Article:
A report from the American Society of Health-System Pharmacists (ASHSP) shows a growing number of vital chemotherapy drugs are in short supply. Paclitaxel (brand name: Taxol), a drug used extensively in patients with colon, lung, breast and ovarian cancers, has been added to a list of 196 other major drugs considered to be in short supply. The drugs on the shortage list include anesthetics, antibiotics, pain medications and chemotherapy drugs for leukemia.
Cynthia Reilly, director of the ASHSP’s practice development division, called the shortages a “public health crisis”. “There are cancer patients who will die because of this (shortage),” Reilly said. “This could change their survival.” The shortage also extends to many generic drugs, which offer a cost-effective alternative for patients over the brand-name prescriptions. Some chemotherapy drugs, such as cytarabine and daunorubicin for leukemia, are also in short supply and do not have effective substitutes.
The shortage has forced some hospitals and cancer centers to select which patients have greater need for their life-saving medication. Dr. Michael Link, a pediatric oncologist at Stanford University’s Lucile Packard Children’s Hospital, said that the shortage in leukemia medication has put him and his staff at risk of making some difficult choices. “We’re hoping to get more so we don’t face that awful crisis. Other practices have.”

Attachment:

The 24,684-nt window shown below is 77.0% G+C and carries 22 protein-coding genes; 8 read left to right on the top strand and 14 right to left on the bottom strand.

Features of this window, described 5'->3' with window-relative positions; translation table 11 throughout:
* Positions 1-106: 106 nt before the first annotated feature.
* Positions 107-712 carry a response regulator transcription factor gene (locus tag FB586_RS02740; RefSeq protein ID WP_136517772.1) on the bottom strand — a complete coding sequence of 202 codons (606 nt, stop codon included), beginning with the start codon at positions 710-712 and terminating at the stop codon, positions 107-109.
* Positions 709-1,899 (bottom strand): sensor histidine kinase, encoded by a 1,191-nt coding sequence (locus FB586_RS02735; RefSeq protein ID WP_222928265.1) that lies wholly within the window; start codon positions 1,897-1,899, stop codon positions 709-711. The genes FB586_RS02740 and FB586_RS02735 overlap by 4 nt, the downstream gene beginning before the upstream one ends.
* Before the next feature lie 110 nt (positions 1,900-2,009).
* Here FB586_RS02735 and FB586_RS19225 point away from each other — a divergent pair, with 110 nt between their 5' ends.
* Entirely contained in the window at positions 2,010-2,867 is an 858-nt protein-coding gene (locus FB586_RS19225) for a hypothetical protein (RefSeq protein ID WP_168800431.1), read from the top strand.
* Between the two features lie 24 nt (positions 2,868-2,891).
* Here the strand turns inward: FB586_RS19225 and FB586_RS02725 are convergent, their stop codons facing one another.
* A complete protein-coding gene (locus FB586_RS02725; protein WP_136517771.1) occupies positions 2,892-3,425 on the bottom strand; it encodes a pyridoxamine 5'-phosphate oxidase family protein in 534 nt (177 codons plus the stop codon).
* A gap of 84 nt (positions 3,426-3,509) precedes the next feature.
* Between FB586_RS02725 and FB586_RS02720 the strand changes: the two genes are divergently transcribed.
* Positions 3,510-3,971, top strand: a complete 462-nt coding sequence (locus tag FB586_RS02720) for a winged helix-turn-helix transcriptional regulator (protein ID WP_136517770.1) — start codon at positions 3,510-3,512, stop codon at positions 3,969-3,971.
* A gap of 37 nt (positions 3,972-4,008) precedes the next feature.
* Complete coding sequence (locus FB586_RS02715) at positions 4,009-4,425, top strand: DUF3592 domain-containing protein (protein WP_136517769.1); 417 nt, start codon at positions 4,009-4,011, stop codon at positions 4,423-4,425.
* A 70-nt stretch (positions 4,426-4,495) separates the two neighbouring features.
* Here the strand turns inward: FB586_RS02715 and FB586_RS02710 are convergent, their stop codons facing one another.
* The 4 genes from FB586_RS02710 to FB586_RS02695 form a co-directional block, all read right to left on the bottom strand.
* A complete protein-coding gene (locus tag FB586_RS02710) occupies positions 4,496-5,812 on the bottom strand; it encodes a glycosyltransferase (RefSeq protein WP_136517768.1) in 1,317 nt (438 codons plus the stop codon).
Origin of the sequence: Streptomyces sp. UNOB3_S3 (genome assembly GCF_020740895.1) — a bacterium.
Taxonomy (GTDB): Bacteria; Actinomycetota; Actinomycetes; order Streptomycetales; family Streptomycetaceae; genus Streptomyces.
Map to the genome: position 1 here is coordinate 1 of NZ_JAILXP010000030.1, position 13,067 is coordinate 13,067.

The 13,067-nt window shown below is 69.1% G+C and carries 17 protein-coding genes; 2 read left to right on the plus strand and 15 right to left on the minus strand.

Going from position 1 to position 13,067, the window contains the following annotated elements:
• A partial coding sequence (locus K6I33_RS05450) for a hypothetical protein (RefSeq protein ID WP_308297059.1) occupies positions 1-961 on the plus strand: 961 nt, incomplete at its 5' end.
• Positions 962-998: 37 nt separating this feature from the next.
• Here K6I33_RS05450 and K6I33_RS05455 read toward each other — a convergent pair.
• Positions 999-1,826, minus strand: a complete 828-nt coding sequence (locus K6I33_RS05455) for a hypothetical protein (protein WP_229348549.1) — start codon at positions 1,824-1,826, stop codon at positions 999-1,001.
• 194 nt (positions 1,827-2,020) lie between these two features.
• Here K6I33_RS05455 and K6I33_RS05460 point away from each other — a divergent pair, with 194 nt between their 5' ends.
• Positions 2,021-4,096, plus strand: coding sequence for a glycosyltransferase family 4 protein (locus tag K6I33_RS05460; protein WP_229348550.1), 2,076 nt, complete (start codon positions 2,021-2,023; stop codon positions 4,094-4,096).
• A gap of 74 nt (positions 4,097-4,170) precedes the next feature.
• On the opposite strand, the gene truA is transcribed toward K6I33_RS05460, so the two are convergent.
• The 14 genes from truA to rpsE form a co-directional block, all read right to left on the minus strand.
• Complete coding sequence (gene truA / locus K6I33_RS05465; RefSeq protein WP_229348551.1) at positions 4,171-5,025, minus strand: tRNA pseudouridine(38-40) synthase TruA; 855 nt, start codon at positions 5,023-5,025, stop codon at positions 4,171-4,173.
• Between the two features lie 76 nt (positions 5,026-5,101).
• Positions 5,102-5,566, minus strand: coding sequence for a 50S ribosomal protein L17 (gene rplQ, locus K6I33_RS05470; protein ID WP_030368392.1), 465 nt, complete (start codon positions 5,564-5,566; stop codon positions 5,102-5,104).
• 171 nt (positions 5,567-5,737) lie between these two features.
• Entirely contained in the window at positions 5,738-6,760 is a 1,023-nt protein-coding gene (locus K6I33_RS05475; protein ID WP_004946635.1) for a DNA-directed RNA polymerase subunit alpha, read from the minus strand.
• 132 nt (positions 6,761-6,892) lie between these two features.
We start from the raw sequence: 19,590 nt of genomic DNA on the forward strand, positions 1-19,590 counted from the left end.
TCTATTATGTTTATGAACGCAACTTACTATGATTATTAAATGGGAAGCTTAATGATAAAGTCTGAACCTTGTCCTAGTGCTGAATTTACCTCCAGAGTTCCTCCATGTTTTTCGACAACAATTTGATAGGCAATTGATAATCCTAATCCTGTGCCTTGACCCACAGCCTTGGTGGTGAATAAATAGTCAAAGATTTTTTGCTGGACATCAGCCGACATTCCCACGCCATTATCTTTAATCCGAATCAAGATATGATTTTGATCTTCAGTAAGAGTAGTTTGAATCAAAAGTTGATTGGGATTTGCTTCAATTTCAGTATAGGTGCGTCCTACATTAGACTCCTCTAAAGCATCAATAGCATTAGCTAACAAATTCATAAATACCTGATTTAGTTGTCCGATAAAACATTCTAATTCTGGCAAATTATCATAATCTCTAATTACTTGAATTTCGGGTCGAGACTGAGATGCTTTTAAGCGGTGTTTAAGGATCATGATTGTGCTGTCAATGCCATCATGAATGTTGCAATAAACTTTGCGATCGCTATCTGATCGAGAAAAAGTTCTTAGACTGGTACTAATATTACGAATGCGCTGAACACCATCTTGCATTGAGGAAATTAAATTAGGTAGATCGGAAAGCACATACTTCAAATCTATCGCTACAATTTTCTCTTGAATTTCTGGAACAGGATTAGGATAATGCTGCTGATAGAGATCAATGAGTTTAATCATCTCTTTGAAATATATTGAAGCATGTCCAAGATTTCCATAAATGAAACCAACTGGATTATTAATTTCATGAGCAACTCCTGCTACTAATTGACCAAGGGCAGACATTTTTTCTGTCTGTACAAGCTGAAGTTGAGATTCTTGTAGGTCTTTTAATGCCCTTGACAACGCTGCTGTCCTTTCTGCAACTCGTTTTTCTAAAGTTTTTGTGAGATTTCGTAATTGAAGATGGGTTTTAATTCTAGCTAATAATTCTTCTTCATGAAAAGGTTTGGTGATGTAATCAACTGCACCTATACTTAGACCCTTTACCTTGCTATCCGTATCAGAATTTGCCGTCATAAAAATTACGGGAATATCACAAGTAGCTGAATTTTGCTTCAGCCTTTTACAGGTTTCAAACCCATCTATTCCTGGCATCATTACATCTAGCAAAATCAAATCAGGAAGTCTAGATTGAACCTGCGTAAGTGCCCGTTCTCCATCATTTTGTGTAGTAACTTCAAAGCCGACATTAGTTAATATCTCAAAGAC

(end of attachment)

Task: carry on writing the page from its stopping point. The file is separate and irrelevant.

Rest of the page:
The lack of available medications has become a nationwide problem, but the shortages have disproportionately affected smaller facilities. According to Dr. Link, several patients have had to drive to other states to get the medication they need. He noted that larger facilities and hospitals that have access to multiple suppliers tend to have less of an issue with shortages, but smaller treatment centers and oncology practices “tend to operate more on an order-as-needed basis.”
Even the bigger hospitals are not immune to these shortages. The MD Anderson Cancer Center in Houston, Texas, one of the largest cancer treatment facilities in the country, reported that their stockpiles of at least four different chemotherapy drugs are at severely depleted levels, with another twenty also in short supply. The Cancer Therapy and Research Center at the University of Texas Health Sciences Center in nearby San Antonio reported “rationing the use of” paclitaxel.
Some hospitals are taking emergency measures to insure that they have an adequate supply of paclitaxel on hand. The Beaumont Hospital in suburban Detroit is currently paying more than three times its normal rate for paclitaxel. At the Ochsner Clinic Foundation and Hospital in New Orleans, doctors work together to move available drugs from one physician’s patient to another’s in greater need. Dr. Jay Brooks, Ochsner’s chairman of oncology, said that he had never seen shortages this severe in his 25-year career in cancer treatment.
A spokesperson with the US Food and Drug Administration (FDA) said that some of the makers of generic-label paclitaxel have some of the drug on hand and that the shortage was “not a complete national outage”. One paclitaxel supplier, Bedford Laboratories of Bedford, Ohio, announced that they had numerous backorders for the drug. A spokesman announced that the company hopes to have a supply of the drug ready for market by 1 July.